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  26. Problems of Cartesianism.Thomas M. Lennon - 1982 - Institute for Research on Public Policy.
    The typical Cartesian collection contains papers which treat the problems arising out of Descartes's philosophy as though they and it appeared for the first time in a recent journal. The approach of this collection is quite different. The eight contributors concentrate on problems faced by Cartesianism which are of historical significance. Without denigrating the importance of the technique of exploiting the texts in a manner that appeals to contemporary philosophical interests, the contributors show how Cartesianism was shaped over (...)
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  27.  12
    The Flight to Objectivity: Essays on Cartesianism and Culture.Susan R. Bordo - 1987 - State University of New York Press.
    The Flight to Objectivity offers a new reading of Descartes' Meditations informed by cultural history, psychoanalytic and cognitive psychology, and feminist thought.
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  28.  46
    The Cartesianism of Phenomenology.Steven Crowell - 2002 - Continental Philosophy Review 35 (4):433-454.
  29.  39
    Cartesianism and Intersubjectivity in Paranormal Activity and the Philosophy of Mind.Steve Jones - 2017 - Film-Philosophy 21 (1):1-19.
    Over the last century within the philosophy of mind, the intersubjective model of self has gained traction as a viable alternative to the oft-criticised Cartesian solipsistic paradigm. These two models are presented as incompatible inasmuch as Cartesians perceive other minds as “a problem” for the self, while intersubjectivists insist that sociality is foundational to selfhood. This essay uses the Paranormal Activity series (2007–2015) to explore this philosophical debate. It is argued that these films simultaneously evoke Cartesian premises (via found-footage camerawork), (...)
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  30.  29
    Anti-Cartesianism and Anti-Brentanism: The Problem of Anti-Representationalist Intentionalism.Jean-Michel Roy - 2015 - Southern Journal of Philosophy 53 (S1):90-125.
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  31. Cartesianism, Neo-Reidianism, and the A Priori: Reply to Pust.Gregory Stoutenburg - 2015 - Logos and Episteme 6 (2):231–235.
    Joel Pust has recently challenged the Thomas Reid-inspired argument against the reliability of the a priori defended by Alvin Plantinga, Nicholas Wolterstorff, William Alston, and Michael Bergmann. The Reidian argument alleges that the Cartesian insistence on the primacy of a priori rationality and subjective sensory experience as the foundations of epistemic justification is unwarranted because the same kind of global skeptical scenario that Cartesians recognize as challenging the legitimacy of perceptual beliefs about the external world also undermine the reliability of (...)
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  32.  18
    'Cartesianism' Redux or Situated Knowledges.Don Ihde - 2012 - Foundations of Science 17 (4):369-372.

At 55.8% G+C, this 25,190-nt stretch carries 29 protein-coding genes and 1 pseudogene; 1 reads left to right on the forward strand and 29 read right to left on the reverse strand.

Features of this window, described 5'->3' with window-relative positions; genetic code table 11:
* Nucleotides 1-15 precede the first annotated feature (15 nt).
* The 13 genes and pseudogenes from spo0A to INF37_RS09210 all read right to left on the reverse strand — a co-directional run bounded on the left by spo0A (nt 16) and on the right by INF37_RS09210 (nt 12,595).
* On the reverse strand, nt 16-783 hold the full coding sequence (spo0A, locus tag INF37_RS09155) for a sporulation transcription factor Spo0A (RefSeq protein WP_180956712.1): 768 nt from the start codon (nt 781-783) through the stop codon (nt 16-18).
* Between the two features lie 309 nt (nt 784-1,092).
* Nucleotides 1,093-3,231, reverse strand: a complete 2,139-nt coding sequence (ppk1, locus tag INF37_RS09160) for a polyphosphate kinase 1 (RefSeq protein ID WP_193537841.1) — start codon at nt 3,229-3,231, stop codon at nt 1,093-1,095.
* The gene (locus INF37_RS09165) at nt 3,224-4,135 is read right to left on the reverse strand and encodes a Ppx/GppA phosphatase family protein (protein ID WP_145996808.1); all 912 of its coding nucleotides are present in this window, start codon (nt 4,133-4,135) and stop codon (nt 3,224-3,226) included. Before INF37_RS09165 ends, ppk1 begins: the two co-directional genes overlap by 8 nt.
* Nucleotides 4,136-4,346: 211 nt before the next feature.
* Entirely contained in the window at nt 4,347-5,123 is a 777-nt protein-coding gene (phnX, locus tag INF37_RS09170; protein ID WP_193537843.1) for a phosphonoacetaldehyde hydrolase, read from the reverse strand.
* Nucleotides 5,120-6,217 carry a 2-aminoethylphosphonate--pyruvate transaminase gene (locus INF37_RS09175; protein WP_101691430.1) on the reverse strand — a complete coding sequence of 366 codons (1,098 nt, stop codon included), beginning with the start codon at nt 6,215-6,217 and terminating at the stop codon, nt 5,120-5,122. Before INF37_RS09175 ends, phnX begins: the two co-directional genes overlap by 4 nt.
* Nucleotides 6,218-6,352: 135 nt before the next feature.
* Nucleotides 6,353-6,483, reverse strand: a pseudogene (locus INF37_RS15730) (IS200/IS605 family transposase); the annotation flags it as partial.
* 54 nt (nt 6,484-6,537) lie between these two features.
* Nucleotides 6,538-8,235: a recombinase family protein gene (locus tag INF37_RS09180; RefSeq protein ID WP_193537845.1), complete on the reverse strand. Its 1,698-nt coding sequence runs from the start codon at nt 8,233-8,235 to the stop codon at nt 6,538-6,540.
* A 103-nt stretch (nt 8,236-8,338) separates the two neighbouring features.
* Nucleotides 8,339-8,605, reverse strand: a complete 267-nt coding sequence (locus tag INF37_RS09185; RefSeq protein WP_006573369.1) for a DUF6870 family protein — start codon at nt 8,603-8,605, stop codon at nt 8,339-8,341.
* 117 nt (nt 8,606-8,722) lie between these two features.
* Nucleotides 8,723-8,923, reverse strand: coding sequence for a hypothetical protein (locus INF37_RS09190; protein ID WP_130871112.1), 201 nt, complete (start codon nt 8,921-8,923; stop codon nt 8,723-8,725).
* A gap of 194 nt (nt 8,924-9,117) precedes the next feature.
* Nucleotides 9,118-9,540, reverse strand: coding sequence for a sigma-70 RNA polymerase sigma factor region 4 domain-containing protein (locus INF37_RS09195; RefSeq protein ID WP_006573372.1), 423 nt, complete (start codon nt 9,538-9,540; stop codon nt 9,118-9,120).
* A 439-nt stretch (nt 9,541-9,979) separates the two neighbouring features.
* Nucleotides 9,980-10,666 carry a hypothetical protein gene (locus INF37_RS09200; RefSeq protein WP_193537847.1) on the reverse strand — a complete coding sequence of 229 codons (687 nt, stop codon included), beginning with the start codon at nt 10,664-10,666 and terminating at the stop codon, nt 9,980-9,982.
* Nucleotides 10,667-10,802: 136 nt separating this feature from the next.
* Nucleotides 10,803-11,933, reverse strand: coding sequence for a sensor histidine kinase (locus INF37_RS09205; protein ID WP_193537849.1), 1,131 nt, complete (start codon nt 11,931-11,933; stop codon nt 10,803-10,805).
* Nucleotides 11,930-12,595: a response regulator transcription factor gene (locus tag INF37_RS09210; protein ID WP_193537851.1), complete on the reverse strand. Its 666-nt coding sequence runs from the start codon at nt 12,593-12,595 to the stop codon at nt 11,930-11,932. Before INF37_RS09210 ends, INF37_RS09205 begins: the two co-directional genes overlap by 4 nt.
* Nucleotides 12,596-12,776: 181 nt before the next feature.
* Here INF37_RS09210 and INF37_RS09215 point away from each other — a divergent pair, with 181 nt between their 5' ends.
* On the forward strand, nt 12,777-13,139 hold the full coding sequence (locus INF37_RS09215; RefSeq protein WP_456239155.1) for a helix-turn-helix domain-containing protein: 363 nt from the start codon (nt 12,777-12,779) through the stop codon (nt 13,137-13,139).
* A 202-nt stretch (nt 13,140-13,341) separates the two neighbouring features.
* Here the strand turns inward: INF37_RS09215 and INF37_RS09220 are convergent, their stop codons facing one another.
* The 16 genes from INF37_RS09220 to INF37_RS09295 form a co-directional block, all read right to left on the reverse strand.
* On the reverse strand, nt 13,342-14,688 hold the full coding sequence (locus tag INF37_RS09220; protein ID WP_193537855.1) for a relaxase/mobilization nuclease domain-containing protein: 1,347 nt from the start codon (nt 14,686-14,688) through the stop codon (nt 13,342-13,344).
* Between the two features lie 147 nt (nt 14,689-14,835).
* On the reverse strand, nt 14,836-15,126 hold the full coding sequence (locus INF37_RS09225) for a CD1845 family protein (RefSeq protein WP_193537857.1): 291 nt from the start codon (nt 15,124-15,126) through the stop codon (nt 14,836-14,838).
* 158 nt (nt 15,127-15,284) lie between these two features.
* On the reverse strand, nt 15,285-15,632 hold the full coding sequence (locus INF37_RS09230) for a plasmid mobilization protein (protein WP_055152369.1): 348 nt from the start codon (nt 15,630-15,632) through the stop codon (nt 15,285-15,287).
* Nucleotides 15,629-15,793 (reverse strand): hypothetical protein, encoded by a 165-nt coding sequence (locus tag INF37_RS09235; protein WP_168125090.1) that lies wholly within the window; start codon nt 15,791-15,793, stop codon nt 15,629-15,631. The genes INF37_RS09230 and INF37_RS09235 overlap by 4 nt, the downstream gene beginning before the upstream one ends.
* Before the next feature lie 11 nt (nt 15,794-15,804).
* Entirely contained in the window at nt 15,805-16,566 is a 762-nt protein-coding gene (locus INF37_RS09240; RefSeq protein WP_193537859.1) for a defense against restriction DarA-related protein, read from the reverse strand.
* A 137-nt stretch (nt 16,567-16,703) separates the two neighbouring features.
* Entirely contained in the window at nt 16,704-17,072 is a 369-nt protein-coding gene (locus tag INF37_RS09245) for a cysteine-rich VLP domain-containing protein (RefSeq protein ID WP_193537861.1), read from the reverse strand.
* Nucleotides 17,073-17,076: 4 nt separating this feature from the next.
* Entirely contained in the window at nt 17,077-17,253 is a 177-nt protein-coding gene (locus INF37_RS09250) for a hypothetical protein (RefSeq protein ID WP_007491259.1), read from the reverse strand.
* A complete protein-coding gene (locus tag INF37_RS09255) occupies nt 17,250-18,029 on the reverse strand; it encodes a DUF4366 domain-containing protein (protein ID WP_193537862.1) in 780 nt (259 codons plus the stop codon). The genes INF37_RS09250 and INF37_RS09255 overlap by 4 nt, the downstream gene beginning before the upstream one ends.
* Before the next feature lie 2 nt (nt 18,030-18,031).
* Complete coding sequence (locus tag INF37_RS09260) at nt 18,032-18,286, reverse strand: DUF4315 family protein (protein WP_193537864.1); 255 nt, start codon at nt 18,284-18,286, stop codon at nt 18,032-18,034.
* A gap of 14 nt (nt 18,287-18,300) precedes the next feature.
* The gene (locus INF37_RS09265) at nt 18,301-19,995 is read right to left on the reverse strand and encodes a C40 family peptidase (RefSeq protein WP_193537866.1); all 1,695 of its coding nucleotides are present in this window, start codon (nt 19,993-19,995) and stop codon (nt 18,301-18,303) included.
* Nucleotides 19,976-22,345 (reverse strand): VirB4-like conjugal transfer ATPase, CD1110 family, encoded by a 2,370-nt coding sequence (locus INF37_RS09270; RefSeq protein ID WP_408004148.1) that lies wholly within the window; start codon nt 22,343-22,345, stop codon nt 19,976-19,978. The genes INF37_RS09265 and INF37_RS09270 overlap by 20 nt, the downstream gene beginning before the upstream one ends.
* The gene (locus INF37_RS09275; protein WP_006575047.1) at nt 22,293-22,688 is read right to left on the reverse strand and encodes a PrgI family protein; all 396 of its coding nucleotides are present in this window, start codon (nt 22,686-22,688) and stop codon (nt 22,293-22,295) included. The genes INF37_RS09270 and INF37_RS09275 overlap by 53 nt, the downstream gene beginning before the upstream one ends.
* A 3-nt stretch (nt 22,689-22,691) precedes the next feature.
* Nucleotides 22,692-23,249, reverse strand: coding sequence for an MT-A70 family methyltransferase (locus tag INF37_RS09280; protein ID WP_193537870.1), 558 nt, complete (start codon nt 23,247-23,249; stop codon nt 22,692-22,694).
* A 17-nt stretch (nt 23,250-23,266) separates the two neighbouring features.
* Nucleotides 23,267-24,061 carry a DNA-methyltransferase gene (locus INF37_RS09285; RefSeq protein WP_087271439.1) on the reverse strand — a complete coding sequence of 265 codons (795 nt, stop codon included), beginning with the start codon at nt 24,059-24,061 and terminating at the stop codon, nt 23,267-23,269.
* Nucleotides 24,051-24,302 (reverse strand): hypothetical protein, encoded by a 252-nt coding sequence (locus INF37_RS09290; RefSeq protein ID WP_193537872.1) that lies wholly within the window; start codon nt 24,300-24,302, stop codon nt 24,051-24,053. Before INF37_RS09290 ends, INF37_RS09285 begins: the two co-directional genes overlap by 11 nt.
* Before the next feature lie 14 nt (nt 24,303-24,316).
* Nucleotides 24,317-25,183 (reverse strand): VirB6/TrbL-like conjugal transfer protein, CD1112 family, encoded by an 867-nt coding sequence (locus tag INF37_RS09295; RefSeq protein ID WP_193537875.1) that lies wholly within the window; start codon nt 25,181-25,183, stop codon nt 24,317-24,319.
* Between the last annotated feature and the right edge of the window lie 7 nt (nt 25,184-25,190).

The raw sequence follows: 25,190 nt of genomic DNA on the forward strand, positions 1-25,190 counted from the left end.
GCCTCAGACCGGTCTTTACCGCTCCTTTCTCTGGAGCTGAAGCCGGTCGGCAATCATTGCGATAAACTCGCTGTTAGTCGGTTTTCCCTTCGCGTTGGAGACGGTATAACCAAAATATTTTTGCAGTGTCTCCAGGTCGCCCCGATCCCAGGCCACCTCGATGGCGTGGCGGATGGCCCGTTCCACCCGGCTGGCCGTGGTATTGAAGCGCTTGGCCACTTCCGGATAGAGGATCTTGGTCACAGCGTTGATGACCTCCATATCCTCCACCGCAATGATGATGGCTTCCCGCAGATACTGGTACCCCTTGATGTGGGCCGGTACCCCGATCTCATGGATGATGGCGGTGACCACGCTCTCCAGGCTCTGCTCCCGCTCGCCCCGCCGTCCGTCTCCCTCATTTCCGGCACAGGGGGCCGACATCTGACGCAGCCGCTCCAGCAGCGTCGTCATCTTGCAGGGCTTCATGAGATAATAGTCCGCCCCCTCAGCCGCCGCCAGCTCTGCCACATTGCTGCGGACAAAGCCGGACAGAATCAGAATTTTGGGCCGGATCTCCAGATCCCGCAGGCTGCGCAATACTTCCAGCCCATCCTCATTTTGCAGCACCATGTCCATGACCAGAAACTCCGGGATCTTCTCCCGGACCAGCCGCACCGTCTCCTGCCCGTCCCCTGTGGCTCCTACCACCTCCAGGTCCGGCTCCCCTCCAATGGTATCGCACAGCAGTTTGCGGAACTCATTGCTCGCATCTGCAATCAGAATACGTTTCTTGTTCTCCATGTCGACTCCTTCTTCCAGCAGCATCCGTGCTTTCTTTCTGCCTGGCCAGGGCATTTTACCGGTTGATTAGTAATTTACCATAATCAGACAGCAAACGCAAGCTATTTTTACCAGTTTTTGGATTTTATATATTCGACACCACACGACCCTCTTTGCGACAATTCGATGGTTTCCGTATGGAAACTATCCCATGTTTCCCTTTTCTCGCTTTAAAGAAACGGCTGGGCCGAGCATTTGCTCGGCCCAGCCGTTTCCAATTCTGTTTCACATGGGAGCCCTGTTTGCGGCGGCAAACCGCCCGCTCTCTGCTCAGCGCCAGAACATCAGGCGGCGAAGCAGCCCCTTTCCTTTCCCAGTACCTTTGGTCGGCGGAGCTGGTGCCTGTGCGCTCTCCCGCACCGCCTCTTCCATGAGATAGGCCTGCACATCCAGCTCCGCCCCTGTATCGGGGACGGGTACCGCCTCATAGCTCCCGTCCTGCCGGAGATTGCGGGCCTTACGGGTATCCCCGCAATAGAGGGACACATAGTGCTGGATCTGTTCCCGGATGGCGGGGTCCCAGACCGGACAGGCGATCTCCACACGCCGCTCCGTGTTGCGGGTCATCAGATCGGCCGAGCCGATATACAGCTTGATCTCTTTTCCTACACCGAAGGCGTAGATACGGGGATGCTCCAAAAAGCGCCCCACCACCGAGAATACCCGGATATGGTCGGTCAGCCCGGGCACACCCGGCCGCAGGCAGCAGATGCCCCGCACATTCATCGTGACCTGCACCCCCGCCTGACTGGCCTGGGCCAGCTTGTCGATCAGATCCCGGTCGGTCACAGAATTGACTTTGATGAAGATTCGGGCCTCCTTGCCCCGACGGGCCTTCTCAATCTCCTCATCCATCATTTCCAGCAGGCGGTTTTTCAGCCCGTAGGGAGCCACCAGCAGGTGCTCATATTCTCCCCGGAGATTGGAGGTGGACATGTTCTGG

Postphenomenology, in a complementary role with other science studies disciplines, remains within the trajectory of those theories which reject early modern epistemology and metaphysics, including rejection of ‘subject’–‘object’ distinctions, and holds, instead, to an inter-relational, co-constitutive ontology. Here the critiques which sometimes echo vestiges of such early modern epistemology are counter-challenged.
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  33.  5
    A Critique of an Epistemic Intellectual Culture: Cartesianism, Normativism and Modern Crises.V. P. J. Arponen - 2016 - Journal for the Theory of Social Behaviour 46 (1):84-103.
    The so-called epistemological turn of the Descartes-Locke-Kant tradition is a hallmark of modern philosophy. The broad family of normativism constitutes one major response to the Cartesian heritage building upon some version of the idea that human knowledge, action and sociality build fundamentally upon some form of social agreement and standards. Representationalism and the Cartesian picture more generally have been challenged by normativists but this paper argues that, even where these challenges by normativism have been taken to heart, our intellectual culture (...)
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  34. Neo-Cartesianism and the Problem of Animal Suffering.Michael Murray - 2006 - Faith and Philosophy 23 (2):169-190.
    The existence and extent of animal suffering provides grounds for a serious evidential challenge to theism. In the wake of the Darwinian revolution, this strain of natural atheology has taken on substantially greater significance. In this essay we argue that there are at least four neo-Cartesian views on the nature of animal minds which would serve to deflect this evidential challenge.
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  35.  25
    The Cartesianism of Desgabets and Arnauld and the Problem of the Eternal Truths.Emmanuel Faye - 2005 - Oxford Studies in Early Modern Philosophy 2:193-209.
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  36.  97
    Heidegger's Descartes and Heidegger's Cartesianism.R. Matthew Shockey - 2012 - European Journal of Philosophy 20 (2):285-311.